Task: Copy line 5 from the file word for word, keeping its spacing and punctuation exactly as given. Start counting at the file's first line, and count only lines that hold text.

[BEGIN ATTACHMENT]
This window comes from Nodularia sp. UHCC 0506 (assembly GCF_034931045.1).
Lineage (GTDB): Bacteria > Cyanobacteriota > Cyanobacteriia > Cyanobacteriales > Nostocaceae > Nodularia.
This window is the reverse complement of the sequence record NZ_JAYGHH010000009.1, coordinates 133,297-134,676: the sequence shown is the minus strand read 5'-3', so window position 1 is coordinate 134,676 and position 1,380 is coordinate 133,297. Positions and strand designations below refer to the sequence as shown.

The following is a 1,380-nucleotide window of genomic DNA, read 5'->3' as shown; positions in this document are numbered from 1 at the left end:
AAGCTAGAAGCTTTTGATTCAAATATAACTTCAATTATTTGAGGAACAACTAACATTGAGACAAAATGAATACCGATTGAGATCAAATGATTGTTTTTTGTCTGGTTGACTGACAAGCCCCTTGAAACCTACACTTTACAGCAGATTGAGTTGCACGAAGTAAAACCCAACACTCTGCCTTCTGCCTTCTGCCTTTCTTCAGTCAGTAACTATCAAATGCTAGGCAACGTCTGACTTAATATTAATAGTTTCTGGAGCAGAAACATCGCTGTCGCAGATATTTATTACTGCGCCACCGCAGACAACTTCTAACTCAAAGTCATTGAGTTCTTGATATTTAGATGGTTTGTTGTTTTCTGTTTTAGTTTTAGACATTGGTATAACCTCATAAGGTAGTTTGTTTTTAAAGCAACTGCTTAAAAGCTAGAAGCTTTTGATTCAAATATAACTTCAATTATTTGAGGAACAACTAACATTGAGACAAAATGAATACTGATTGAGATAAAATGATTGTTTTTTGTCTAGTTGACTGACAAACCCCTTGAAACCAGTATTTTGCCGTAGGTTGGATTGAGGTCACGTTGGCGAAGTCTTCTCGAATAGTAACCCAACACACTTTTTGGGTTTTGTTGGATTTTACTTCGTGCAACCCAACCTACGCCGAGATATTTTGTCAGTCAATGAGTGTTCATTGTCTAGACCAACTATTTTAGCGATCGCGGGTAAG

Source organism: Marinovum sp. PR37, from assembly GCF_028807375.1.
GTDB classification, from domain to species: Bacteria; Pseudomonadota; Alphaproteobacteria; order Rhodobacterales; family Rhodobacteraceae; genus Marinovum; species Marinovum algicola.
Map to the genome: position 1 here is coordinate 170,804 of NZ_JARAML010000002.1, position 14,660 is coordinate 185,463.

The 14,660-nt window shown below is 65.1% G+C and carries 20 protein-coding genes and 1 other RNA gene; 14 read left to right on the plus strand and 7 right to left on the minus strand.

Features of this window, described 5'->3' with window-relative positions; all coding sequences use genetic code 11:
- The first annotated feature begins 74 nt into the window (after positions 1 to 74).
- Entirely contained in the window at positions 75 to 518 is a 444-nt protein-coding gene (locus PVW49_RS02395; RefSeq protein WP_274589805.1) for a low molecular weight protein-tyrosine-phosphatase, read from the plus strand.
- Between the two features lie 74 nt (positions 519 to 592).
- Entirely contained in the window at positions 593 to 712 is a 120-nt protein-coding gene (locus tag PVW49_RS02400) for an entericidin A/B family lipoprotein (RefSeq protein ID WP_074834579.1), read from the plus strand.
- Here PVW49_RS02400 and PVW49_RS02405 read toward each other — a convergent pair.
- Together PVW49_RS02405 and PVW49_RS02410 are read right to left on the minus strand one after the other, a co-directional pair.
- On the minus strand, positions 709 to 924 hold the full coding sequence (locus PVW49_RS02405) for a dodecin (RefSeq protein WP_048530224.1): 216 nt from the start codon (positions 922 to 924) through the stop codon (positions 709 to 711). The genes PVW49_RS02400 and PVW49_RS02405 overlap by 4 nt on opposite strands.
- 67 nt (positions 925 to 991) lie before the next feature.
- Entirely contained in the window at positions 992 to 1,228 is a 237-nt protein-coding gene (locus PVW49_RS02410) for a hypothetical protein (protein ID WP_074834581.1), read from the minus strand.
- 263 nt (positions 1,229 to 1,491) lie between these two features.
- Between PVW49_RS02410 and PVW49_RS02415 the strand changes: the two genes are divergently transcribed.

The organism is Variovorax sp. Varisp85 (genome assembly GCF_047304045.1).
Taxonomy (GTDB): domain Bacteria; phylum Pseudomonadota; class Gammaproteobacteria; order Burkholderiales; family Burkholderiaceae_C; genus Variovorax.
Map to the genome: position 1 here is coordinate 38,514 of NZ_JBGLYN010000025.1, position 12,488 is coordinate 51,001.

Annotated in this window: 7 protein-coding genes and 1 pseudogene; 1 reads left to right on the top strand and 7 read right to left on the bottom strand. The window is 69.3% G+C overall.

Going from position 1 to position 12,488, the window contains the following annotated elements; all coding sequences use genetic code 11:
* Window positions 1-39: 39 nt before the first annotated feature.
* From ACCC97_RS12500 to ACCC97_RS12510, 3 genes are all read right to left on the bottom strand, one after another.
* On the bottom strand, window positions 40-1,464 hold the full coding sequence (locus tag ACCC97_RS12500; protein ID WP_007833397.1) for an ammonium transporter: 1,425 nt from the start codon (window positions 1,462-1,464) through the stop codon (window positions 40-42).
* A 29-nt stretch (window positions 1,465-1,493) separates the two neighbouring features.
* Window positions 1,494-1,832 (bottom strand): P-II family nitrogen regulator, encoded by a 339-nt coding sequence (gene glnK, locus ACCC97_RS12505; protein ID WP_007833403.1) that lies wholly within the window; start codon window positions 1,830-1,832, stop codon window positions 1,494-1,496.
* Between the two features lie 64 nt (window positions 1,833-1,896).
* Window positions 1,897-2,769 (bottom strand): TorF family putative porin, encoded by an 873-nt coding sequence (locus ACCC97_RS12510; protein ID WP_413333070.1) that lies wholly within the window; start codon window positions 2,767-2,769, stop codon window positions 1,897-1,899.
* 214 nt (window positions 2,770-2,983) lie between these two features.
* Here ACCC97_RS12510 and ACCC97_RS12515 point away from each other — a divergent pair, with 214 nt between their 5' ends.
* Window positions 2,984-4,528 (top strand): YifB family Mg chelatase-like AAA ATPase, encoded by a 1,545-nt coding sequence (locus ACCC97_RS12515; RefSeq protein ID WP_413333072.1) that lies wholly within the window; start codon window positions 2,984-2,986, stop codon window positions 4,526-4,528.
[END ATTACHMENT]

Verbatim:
AAGCTAGAAGCTTTTGATTCAAATATAACTTCAATTATTTGAGGAACAACTAACATTGAGACAAAATGAATACCGATTGAGATCAAATGATTGTTTTTTGTCTGGTTGACTGACAAGCCCCTTGAAACCTACACTTTACAGCAGATTGAGTTGCACGAAGTAAAACCCAACACTCTGCCTTCTGCCTTCTGCCTTTCTTCAGTCAGTAACTATCAAATGCTAGGCAACGTCTGACTTAATATTAATAGTTTCTGGAGCAGAAACATCGCTGTCGCAGATATTTATTACTGCGCCACCGCAGACAACTTCTAACTCAAAGTCATTGAGTTCTTGATATTTAGATGGTTTGTTGTTTTCTGTTTTAGTTTTAGACATTGGTATAACCTCATAAGGTAGTTTGTTTTTAAAGCAACTGCTTAAAAGCTAGAAGCTTTTGATTCAAATATAACTTCAATTATTTGAGGAACAACTAACATTGAGACAAAATGAATACTGATTGAGATAAAATGATTGTTTTTTGTCTAGTTGACTGACAAACCCCTTGAAACCAGTATTTTGCCGTAGGTTGGATTGAGGTCACGTTGGCGAAGTCTTCTCGAATAGTAACCCAACACACTTTTTGGGTTTTGTTGGATTTTACTTCGTGCAACCCAACCTACGCCGAGATATTTTGTCAGTCAATGAGTGTTCATTGTCTAGACCAACTATTTTAGCGATCGCGGGTAAG